Myanmar President’s visit: What does it mean to India?
Myanmar’s President U Win Myint along with the First Lady Daw Cho Cho, paid a State Visit to India from 26 to 29 February 2020. They were accompanied by a 26 Member Delegation, including the Chief Minister of the Western state of Rakhine.
President U Win Myint and the Myanmar delegation also visited places of historical and cultural importance, including Bodh Gaya and Agra. The visit reinforced the tradition of high-level interactions, symbolizing the strong friendly relations existing between the two neighbours.
Prime Minister Modi and President Myint later held talks at Hyderabad House and 10 agreements were signed between the two countries. During the interactions, the leaders discussed a wide range of bilateral, regional and international issues of common interest. They emphasized that regular high-level interactions have added momentum to bilateral relations. They welcomed the synergies between Myanmar’s independent, active and non-aligned foreign policy and India’s ‘Act East’ and ‘Neighbourhood First’ policies, and reaffirmed their commitments to further strengthen partnership, explore new avenues of cooperation in order to expand bilateral relations for the mutual benefit of the two countries and people.
PM Modi expressed full support for Myanmar’s peace process between Government, Military and Ethnic Armed Groups. Co-operation in defence and security along with the matter of enhanced bilateral trade and economic engagements were also discussed. Both sides also agreed to cooperate in countering terrorist groups. The focus of many agreements was on development projects under India’s assistance, particularly in the conflict-torn Rakhine state. The agreements included an MoU on ‘Cooperation for Prevention of Trafficking in Persons; Rescue, Recovery, Repatriation and Re-Integration of Victims of Trafficking’.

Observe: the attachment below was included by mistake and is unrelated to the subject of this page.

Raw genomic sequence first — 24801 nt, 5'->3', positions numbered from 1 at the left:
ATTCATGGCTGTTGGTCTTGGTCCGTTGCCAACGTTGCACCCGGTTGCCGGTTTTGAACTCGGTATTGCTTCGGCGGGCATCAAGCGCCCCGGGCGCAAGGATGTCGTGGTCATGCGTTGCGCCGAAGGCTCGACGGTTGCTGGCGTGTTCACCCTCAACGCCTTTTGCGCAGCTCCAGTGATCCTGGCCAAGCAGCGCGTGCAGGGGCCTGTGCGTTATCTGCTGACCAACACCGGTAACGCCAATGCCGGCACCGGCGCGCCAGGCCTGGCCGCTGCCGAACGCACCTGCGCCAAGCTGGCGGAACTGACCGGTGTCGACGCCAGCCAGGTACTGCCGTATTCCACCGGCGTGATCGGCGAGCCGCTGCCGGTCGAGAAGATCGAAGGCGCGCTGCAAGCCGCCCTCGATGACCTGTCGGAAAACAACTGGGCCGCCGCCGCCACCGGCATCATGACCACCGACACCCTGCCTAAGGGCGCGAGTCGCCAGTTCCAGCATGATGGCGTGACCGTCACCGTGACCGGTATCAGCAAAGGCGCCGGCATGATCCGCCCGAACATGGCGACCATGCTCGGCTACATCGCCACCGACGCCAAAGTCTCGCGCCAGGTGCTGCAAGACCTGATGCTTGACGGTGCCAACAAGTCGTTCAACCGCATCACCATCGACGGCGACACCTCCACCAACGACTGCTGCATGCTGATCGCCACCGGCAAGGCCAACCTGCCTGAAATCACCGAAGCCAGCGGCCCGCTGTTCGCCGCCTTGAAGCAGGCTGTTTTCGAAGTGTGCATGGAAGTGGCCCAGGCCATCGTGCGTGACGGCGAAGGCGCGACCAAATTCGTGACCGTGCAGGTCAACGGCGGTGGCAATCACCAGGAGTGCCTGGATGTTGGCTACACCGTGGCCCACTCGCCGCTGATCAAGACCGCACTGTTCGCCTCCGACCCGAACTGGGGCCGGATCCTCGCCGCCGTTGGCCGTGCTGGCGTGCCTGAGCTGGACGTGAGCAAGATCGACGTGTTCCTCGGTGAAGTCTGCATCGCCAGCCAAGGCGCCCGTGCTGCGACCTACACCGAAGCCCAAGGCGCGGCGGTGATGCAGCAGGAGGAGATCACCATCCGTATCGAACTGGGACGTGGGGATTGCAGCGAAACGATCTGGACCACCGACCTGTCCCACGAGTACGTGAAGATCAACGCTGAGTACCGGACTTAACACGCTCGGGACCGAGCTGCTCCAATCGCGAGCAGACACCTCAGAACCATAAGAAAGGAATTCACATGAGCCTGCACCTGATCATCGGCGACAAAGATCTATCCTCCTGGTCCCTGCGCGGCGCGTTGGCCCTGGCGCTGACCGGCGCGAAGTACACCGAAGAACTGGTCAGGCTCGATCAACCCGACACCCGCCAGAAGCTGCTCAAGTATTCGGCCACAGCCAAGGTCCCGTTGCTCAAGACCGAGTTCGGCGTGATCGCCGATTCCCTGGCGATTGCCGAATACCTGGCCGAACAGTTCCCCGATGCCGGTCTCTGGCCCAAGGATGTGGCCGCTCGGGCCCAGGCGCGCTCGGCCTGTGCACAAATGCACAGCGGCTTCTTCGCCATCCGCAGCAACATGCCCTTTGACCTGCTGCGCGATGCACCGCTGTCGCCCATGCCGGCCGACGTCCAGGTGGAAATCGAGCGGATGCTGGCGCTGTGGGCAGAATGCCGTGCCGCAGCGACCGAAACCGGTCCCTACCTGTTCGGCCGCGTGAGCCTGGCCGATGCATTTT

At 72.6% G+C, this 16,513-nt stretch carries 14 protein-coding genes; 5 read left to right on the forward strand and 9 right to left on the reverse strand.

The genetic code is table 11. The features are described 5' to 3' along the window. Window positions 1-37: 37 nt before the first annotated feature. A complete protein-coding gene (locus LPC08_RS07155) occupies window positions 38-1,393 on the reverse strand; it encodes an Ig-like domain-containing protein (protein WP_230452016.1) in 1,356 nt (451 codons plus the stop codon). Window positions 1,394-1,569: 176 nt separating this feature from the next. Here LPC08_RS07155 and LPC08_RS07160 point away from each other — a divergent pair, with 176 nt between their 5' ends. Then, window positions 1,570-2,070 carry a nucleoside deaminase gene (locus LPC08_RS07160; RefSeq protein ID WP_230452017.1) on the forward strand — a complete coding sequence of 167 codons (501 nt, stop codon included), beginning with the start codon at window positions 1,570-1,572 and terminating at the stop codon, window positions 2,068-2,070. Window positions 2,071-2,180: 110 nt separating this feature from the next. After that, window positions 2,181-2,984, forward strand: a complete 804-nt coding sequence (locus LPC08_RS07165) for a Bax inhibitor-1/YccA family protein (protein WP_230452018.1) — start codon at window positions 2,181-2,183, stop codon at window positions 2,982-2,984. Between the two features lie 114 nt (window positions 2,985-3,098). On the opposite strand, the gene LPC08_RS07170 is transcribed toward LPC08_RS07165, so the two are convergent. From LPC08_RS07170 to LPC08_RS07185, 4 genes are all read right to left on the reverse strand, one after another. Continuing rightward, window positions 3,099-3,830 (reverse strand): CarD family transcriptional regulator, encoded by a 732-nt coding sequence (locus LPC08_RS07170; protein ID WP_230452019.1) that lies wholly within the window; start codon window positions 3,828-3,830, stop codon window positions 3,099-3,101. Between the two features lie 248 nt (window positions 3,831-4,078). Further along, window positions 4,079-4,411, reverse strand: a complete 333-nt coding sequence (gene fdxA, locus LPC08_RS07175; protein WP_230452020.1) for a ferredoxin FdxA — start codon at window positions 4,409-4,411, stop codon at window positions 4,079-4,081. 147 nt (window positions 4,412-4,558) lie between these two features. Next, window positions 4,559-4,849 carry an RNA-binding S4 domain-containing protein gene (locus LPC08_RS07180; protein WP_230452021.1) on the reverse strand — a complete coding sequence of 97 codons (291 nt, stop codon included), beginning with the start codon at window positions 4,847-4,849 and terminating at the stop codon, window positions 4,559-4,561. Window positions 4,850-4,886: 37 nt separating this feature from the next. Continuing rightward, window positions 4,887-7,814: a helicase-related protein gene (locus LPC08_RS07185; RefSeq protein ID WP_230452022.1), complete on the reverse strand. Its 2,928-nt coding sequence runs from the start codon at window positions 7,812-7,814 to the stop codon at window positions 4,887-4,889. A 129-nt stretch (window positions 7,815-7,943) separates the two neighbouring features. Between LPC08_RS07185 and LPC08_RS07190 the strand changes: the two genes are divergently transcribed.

The two sides emphasized the centrality of connectivity in their relationship with the commitment of coordinated Bus Service between Imphal and Mandalay which is expected to begin from April this year. The Indian side reiterated its commitment Welcoming the opening of the two land border crossing points at Tamu-Moreh and Rihkhawdar-Zowkhawthar as international border gates, construction of the modern Integrated Check Post as Phase-I at Tamu and proposed to settle pending issues through the existing bilateral mechanisms, such as the Joint Boundary Working Group Meeting.
Both leaders took note of the positive developments in the socio-economic sector and also agreed to explore the creation of an India-Myanmar digital payment gateway which would help expand options for cross border remittance between the two countries. Further, the two sides agreed to continue their close cooperation at international fora such as the United Nations (UN) and other international organizations and India also welcomed the inclusion of Bagan in the list of UNESCO World Heritage Sites.
The two sides noted the need to make efforts to enhance bilateral trade and economic engagement to their full potential. They noted that steps such as improving connectivity, market access, easing financial transactions, facilitating business-to-business connect and enabling bilateral and regional trading agreements would contribute to the socio-economic development of both sides. Both sides reiterated their strong commitment to further consolidate friendly and amicable bilateral ties between the two countries and agreed to intensify engagements at all levels in future.
Visit to maintain its strategic autonomy?